The charged-couple device: changing how far we can see
This article was originally written and submitted as part of a Canada 150 Project, the Innovation Storybook, to crowdsource stories of Canadian innovation with partners across Canada. The content has since been migrated to Ingenium’s Channel, a digital hub featuring curated content related to science, technology and innovation.
Algonquin College Journalism Program
Today it’s taken for granted that we can document our life using photos and videos. But these quick, effortless snapshots would not have been possible without Willard Boyle’s invention of the charged-couple device, or CCD. The CCD was invented during a brainstorming session between him and his colleague, George Smith, at New Jersey’s Bell Labs. The device is a grid of semiconductors that can be used to collect photons and convert them to electricity, much like solar panels.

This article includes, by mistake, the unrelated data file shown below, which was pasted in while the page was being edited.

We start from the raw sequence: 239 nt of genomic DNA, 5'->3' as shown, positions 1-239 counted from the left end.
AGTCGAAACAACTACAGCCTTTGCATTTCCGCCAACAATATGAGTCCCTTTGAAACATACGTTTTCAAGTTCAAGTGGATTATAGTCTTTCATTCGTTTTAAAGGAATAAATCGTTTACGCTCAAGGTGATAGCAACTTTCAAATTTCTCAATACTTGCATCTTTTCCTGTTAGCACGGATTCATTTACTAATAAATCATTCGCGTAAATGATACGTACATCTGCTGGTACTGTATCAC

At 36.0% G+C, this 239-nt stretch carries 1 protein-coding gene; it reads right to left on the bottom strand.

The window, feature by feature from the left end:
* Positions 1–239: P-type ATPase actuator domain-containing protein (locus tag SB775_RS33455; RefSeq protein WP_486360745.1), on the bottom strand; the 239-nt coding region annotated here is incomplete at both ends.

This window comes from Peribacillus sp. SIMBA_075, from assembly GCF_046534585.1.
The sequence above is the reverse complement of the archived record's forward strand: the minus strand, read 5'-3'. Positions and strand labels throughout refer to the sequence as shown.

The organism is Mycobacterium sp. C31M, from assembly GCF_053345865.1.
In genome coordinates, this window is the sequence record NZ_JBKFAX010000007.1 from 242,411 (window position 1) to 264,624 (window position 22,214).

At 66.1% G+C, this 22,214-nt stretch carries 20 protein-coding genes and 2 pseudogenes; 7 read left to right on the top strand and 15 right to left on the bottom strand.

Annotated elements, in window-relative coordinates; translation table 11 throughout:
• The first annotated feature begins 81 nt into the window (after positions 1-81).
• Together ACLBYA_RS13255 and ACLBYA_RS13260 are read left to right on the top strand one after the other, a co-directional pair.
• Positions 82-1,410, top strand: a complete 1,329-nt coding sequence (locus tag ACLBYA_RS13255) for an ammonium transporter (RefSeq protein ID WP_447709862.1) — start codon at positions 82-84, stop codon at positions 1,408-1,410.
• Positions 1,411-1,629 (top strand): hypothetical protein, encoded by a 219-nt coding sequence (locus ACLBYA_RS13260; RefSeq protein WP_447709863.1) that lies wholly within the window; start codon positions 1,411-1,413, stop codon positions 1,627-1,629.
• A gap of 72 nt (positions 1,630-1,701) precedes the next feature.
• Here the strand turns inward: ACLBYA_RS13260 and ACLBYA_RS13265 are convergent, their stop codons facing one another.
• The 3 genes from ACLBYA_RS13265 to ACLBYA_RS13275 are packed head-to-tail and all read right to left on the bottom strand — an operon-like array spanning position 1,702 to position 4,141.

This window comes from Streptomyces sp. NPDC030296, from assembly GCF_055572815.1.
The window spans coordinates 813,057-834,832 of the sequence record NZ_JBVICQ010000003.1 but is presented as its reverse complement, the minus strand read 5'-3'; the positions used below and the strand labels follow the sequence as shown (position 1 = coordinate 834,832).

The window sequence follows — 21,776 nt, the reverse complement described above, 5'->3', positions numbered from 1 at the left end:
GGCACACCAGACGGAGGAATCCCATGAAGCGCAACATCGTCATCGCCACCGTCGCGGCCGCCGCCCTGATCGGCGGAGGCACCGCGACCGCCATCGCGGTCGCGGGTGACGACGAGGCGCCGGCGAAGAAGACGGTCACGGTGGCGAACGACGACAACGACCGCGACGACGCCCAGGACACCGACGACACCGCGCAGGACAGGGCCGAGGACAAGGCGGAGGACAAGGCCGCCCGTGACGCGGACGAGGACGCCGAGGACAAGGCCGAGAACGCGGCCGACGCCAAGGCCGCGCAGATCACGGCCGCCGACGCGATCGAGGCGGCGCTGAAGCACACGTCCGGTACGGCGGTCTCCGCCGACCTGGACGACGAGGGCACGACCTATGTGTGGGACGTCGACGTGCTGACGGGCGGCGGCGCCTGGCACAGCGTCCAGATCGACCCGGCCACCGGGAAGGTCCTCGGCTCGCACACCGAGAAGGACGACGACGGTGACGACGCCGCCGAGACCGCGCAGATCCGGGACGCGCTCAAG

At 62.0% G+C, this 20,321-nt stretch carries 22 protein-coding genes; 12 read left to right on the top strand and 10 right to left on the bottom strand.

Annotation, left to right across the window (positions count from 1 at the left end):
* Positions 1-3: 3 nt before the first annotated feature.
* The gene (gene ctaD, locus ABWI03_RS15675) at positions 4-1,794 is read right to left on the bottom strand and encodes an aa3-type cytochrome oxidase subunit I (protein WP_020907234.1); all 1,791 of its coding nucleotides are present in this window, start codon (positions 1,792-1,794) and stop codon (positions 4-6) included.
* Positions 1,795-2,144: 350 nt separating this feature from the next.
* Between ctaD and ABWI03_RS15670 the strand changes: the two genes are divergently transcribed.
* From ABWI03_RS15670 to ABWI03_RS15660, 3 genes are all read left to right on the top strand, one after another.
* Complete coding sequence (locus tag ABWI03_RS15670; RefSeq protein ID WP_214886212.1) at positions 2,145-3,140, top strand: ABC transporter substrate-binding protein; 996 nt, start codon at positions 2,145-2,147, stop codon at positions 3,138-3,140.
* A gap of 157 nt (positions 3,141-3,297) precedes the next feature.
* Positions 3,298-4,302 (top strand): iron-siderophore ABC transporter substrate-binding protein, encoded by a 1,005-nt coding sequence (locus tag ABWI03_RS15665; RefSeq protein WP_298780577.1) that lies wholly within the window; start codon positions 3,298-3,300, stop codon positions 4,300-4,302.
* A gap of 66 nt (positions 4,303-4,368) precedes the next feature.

By 1969, when Boyle and Smith invented the CCD, Boyle had many incredible experiences under his belt. He was a World War II veteran, and was part of the team that invented the continuously operating ruby laser. He also helped select landing sites for the Apollo moon missions. Boyle was the executive director of device development at Bell Labs when he was challenged by his boss Jack Morton, to invent a new kind of computer memory. This project developed into the technology we know as the CCD.
The implications for imagery caught on with incredible speed and made a huge difference in astrophotography, spy warfare and spectroscopy. This made the traditional process of photograph development obsolete, meaning that devices could be lighter, faster and didn’t need disposable film. The majestic photos from the Hubble space telescope, created by the collection of far away light in a CCD, permanently impacted our view of the universe.
Willard Boyle was inducted into the Canadian Science and Engineering Hall of Fame in 2005; he was recognized by a Nobel Prize in 2009.
Willard Boyle, 2009 Nobel Prize winner from Nova Scotia, died May 7, 2011